We met Amy along the way - a free spirited traveller who had been on the road in India for 10 months. And she's still not had enough! She had decided to come out here and stay until the money ran out. Next was Australia to start earning back some money. We all paused to swim in the nearby lake, fully clothed and under the watchful eyes of a big crowd of Indian boys who gathered to witness the spectacle.
The Dandiya dance I had wanted to see in Aurangabad became the highlight of the evening. Groups gathered under a large tent and pairs formed a double circle around the centre. Each holding two sticks, the pairs move in a synchronised way, swapping places in an elaborate fashion and hitting the sticks together as they pass each other. We were immediately dragged in to join them. It took a while to get the hang of it, but once mastered, it was a fun-filled, frenetic and exhilarating ride! I didn't want it to end!
The next day was Bibi-Ka-Maqbara, dubbed Mini Taj Mahal. The building was breath taking from afar but was unfortunately poorly looked after so close details were disappointing. We had come with book and guitar in hand, wanting a relaxing afternoon on the grounds of the monument, playing and singing, composing a song, reading, drawing. This became an impossible dream. Almost as soon as we entered, we were surrounded by swarms of boys and young men, all eager to have a look at us and take pictures of and with us. The crowds grew as we walked on. Politeness or anger didn't help. Running away was fruitless. Sitting down on the grass to bore them and begin our relaxing afternoon only drew a bigger crowd, creating a circle around us that was 4 or 5 layers deep. The intentions of these youngsters were by no means malicious but their curiosity was exasperating! I felt like a celebrity with all the hassles and non of the perks, mine and Tom's claims to fame being little more than looking a little different. We eventually found a way out - "Cholo" (or something like that" meaning to go away, or walk on. When they saw us pleading with them, they understood and told each other to disperse. We eventually managed to sit, I reading, Tom drawing, but small groups kept coming over. I implored them with a pleading expression, mouthing Cholo and indicating for them to leave. Most did. Eventually. The experience left me absolutely withdrawn. I didn't want any more interactions with any locals, interesting or otherwise. I hated that feeling but found myself unable to open up when a group of friendly guys came over and talked to Tom. They had an interesting conversation and I would have ordinarily joined in, but felt myself unable to le my guard down. It's an awful feeling. Tom takes all of this in his stride and maintained his good humour throughout. I wish I could be the same.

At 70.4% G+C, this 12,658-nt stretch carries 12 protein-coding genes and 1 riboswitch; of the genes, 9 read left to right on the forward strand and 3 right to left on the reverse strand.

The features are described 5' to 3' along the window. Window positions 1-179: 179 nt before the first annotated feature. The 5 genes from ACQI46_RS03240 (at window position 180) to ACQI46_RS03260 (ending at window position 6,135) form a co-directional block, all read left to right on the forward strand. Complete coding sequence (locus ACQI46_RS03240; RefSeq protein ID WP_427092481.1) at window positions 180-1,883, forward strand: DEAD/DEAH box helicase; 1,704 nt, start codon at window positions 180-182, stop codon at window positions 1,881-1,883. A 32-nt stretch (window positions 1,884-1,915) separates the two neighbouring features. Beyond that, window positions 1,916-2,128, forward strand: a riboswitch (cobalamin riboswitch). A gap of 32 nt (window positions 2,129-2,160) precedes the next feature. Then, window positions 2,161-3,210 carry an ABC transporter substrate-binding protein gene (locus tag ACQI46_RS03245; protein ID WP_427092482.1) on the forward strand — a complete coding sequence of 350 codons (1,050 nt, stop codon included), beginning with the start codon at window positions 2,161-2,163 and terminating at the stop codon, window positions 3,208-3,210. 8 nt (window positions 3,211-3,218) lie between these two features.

We spent the evening in wonderful relaxation mode, lying on the train station floor with our bags and sharing each other's music while I recovered from my random stomach seizures that come and go. I'm glad Tom changed his ticket to join me on the later train. The train came an hour late. We got to the platform eventually with me in increased pain. I lay on the floor with all the bags around me, looking in a pitiful state. Tom chatted happily with those around him, using the opportunity to learn some Hindi pronunciations. It was a beautiful sight from my view, and I wished I had the strength to take out my camera to capture that moment. Train journey in our non-AC sleeper class (same as journey out) was comfortable and I managed a good sleep. AC is certainly not required!